The first electronic-waste recycling day for U.S. Congress staffers was a success in terms of the amount of equipment collected, said the president of the recycling company running the event.
Redemtech, an Ohio-based recycler, had collected enough equipment to fill half of a box truck as of 1 p.m. Thursday, midway through the event, said company President Robert Houghton. "We would expect about that amount," he said.
Redemtech typically serves large corporate clients, and the first e-waste recycling events at a company are generally "successful but modest," Houghton said. Subsequent events usually draw more people, he said.
Another goal of this first e-recycling event was to raise awareness of e-waste issues, Houghton said. Redemtech takes pride in refurbishing and recycling electronic products in the U.S., but about 90 percent of e-waste sent to U.S. recyclers gets shipped overseas, often to places where crude and unsafe methods are used to break down the electronics, Houghton said.
Last week, a group of lawmakers introduced a bill intended to limit e-waste shipments overseas, but two environmental groups said the legislation includes too many exceptions. In recent years, lawmakers have raised concerns about U.S. electronics shipped to China, India and other locations, where, in some cases, electronics are dismantled with hammers and plastic burned in pits.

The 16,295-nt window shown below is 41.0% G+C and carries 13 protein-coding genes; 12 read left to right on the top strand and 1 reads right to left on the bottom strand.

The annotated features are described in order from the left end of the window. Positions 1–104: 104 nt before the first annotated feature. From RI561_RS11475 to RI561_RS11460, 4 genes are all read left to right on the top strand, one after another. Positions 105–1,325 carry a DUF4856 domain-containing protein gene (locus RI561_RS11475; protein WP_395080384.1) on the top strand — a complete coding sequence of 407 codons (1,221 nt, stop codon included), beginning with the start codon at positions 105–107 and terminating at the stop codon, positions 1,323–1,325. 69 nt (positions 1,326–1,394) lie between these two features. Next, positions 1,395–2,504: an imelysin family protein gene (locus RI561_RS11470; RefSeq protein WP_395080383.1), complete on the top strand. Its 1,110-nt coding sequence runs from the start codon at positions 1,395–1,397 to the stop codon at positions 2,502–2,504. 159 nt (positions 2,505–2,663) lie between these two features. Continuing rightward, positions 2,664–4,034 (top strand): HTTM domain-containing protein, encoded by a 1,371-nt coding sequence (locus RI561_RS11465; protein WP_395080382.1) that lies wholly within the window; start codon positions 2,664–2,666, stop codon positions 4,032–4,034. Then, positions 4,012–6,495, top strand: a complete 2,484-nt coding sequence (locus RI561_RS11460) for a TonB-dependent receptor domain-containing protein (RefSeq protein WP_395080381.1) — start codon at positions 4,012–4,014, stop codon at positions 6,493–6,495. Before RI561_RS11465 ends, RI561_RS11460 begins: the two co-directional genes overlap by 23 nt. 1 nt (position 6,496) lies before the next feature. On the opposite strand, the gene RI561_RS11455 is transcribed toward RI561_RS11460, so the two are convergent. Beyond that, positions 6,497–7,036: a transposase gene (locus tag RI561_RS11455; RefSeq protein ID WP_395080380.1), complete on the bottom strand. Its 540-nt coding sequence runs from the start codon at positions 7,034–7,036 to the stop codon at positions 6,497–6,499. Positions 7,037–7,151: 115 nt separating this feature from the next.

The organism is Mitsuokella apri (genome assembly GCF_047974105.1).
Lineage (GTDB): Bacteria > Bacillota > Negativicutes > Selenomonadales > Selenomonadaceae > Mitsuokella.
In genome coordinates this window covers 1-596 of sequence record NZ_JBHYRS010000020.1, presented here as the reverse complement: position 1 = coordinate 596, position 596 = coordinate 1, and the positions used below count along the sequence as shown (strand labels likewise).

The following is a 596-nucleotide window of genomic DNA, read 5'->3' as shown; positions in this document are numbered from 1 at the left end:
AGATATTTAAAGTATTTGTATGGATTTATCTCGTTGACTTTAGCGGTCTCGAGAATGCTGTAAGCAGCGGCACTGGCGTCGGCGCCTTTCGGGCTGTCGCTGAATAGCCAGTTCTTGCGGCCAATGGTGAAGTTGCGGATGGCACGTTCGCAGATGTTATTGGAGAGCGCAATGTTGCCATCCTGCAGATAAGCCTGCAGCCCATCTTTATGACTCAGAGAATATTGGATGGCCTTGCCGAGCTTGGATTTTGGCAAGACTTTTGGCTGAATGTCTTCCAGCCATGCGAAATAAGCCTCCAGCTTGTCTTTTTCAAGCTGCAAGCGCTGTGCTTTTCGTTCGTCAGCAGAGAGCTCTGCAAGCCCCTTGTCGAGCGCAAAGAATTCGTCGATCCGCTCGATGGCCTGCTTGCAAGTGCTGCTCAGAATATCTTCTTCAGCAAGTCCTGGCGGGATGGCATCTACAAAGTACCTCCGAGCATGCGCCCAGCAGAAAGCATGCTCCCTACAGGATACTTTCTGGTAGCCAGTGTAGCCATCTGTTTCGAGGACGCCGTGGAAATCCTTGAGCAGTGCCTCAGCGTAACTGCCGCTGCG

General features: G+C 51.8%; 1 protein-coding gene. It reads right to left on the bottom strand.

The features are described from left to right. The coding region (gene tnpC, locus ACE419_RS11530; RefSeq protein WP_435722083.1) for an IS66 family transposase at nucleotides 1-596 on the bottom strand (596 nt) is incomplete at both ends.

The U.S. "has outsourced a tremendous amount of our electronics lifecycle," Houghton said. "These costs for proper recycling have been, in effect, externalized to the detriment of people in developing countries. We need to recognize there is a cost to proper recycling and make that part of the expense of using electronics."
Much of the equipment turned in Thursday appeared to be functional, Houghton said. Whenever possible, Redemtech refurbishes computers and other devices, and works with charities to give the devices to needy families. Redemtech often works with Habitat for Humanity, and Thursday's event benefited Washington, D.C., charity Horton's Kids.
In the current recession, it's more important than ever for poor families to have computers and Internet access, Houghton said. The Internet gives them access to job boards, education and training, he said.
Redemtech refurbishes the equipment itself in U.S. plants. It recycles some material and uses U.S. processors to break down and recycle materials such as lead, Houghton said.
Thursday's event was organized by Representative Mike Thompson, a California Democrat, and Senator Sherrod Brown, an Ohio Democrat.